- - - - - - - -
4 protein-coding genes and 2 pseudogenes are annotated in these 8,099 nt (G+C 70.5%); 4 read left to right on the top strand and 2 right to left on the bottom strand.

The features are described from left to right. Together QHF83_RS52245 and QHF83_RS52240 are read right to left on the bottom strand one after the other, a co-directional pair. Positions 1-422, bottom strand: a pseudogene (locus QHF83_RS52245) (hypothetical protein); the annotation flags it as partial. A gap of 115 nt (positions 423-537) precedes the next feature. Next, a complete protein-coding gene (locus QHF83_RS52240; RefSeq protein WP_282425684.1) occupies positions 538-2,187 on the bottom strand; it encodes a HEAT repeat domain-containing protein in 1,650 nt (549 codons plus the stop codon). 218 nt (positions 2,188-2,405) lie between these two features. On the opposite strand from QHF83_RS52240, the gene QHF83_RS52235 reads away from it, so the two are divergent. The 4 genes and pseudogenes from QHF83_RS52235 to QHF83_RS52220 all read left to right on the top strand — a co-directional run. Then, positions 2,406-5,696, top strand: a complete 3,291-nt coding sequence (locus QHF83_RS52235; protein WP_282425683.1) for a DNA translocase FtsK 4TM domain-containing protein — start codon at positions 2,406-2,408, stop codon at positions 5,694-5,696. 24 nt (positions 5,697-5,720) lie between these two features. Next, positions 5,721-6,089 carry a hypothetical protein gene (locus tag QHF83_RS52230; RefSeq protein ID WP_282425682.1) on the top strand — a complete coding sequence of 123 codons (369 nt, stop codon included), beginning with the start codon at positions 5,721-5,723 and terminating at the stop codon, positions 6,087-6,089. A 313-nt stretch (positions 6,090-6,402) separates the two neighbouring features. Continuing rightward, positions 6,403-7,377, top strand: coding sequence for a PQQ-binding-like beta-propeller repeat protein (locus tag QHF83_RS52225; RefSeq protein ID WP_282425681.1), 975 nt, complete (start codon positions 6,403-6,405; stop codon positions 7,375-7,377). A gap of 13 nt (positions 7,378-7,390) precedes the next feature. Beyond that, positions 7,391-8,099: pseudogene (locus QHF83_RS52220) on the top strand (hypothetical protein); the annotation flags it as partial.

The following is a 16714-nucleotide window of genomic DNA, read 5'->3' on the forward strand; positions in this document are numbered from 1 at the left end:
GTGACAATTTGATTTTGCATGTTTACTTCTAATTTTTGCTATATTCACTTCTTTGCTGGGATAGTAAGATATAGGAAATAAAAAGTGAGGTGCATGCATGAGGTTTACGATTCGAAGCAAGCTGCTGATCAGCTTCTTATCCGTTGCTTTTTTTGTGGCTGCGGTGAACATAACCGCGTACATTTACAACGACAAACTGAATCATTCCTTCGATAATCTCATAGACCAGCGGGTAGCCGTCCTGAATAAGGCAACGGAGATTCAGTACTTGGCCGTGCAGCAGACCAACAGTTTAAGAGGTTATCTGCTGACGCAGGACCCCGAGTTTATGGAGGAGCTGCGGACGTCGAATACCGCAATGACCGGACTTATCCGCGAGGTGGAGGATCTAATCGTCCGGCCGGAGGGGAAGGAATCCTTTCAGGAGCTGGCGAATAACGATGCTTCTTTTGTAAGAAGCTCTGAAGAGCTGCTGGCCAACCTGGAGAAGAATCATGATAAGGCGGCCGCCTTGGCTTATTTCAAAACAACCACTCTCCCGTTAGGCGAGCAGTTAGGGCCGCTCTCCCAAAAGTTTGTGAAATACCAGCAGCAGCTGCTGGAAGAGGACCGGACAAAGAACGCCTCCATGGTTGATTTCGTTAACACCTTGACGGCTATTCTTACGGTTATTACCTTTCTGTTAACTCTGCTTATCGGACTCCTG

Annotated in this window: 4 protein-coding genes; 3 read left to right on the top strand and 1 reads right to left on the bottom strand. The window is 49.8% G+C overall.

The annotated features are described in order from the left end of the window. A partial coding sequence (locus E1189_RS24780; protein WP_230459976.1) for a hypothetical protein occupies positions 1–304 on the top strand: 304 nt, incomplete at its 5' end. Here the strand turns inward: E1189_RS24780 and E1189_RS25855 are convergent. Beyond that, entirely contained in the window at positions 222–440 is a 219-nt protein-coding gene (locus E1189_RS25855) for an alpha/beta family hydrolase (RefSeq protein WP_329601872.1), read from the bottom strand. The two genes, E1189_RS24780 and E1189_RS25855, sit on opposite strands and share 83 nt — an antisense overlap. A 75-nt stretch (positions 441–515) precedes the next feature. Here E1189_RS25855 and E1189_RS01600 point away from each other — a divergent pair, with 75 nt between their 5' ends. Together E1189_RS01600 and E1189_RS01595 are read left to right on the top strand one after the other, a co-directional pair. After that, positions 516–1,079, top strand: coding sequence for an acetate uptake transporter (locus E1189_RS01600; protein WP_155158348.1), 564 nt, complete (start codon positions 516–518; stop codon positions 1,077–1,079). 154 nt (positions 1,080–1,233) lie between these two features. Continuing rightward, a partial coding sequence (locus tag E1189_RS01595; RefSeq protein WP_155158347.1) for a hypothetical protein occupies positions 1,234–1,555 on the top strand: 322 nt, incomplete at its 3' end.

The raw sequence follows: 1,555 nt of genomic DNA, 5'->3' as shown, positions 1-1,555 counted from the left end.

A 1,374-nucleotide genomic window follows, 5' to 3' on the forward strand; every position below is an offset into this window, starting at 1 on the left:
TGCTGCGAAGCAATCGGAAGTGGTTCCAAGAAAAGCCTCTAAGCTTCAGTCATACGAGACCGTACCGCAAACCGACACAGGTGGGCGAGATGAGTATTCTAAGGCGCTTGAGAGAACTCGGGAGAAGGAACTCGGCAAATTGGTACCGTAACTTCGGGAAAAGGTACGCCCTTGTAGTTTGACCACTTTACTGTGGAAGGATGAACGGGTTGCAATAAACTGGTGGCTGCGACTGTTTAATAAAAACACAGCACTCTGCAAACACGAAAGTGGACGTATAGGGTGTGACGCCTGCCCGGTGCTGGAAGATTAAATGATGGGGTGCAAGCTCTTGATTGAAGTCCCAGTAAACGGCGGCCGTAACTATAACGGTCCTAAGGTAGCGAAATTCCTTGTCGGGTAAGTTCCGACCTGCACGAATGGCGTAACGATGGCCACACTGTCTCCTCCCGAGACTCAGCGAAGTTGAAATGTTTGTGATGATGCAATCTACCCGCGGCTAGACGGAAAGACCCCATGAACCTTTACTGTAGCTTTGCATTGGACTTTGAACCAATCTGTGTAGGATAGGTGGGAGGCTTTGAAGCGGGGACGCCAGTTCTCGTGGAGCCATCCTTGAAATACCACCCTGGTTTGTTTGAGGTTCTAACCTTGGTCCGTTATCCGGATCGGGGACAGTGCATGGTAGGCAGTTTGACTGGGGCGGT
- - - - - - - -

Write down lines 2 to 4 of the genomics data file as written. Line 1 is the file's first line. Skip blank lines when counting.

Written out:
The features are described from left to right. Together QHF83_RS52245 and QHF83_RS52240 are read right to left on the bottom strand one after the other, a co-directional pair. Positions 1-422, bottom strand: a pseudogene (locus QHF83_RS52245) (hypothetical protein); the annotation flags it as partial. A gap of 115 nt (positions 423-537) precedes the next feature. Next, a complete protein-coding gene (locus QHF83_RS52240; RefSeq protein WP_282425684.1) occupies positions 538-2,187 on the bottom strand; it encodes a HEAT repeat domain-containing protein in 1,650 nt (549 codons plus the stop codon). 218 nt (positions 2,188-2,405) lie between these two features. On the opposite strand from QHF83_RS52240, the gene QHF83_RS52235 reads away from it, so the two are divergent. The 4 genes and pseudogenes from QHF83_RS52235 to QHF83_RS52220 all read left to right on the top strand — a co-directional run. Then, positions 2,406-5,696, top strand: a complete 3,291-nt coding sequence (locus QHF83_RS52235; protein WP_282425683.1) for a DNA translocase FtsK 4TM domain-containing protein — start codon at positions 2,406-2,408, stop codon at positions 5,694-5,696. 24 nt (positions 5,697-5,720) lie between these two features. Next, positions 5,721-6,089 carry a hypothetical protein gene (locus tag QHF83_RS52230; RefSeq protein ID WP_282425682.1) on the top strand — a complete coding sequence of 123 codons (369 nt, stop codon included), beginning with the start codon at positions 5,721-5,723 and terminating at the stop codon, positions 6,087-6,089. A 313-nt stretch (positions 6,090-6,402) separates the two neighbouring features. Continuing rightward, positions 6,403-7,377, top strand: coding sequence for a PQQ-binding-like beta-propeller repeat protein (locus tag QHF83_RS52225; RefSeq protein ID WP_282425681.1), 975 nt, complete (start codon positions 6,403-6,405; stop codon positions 7,375-7,377). A gap of 13 nt (positions 7,378-7,390) precedes the next feature. Beyond that, positions 7,391-8,099: pseudogene (locus QHF83_RS52220) on the top strand (hypothetical protein); the annotation flags it as partial.

The following is a 16714-nucleotide window of genomic DNA, read 5'->3' on the forward strand; positions in this document are numbered from 1 at the left end:
GTGACAATTTGATTTTGCATGTTTACTTCTAATTTTTGCTATATTCACTTCTTTGCTGGGATAGTAAGATATAGGAAATAAAAAGTGAGGTGCATGCATGAGGTTTACGATTCGAAGCAAGCTGCTGATCAGCTTCTTATCCGTTGCTTTTTTTGTGGCTGCGGTGAACATAACCGCGTACATTTACAACGACAAACTGAATCATTCCTTCGATAATCTCATAGACCAGCGGGTAGCCGTCCTGAATAAGGCAACGGAGATTCAGTACTTGGCCGTGCAGCAGACCAACAGTTTAAGAGGTTATCTGCTGACGCAGGACCCCGAGTTTATGGAGGAGCTGCGGACGTCGAATACCGCAATGACCGGACTTATCCGCGAGGTGGAGGATCTAATCGTCCGGCCGGAGGGGAAGGAATCCTTTCAGGAGCTGGCGAATAACGATGCTTCTTTTGTAAGAAGCTCTGAAGAGCTGCTGGCCAACCTGGAGAAGAATCATGATAAGGCGGCCGCCTTGGCTTATTTCAAAACAACCACTCTCCCGTTAGGCGAGCAGTTAGGGCCGCTCTCCCAAAAGTTTGTGAAATACCAGCAGCAGCTGCTGGAAGAGGACCGGACAAAGAACGCCTCCATGGTTGATTTCGTTAACACCTTGACGGCTATTCTTACGGTTATTACCTTTCTGTTAACTCTGCTTATCGGACTCCTG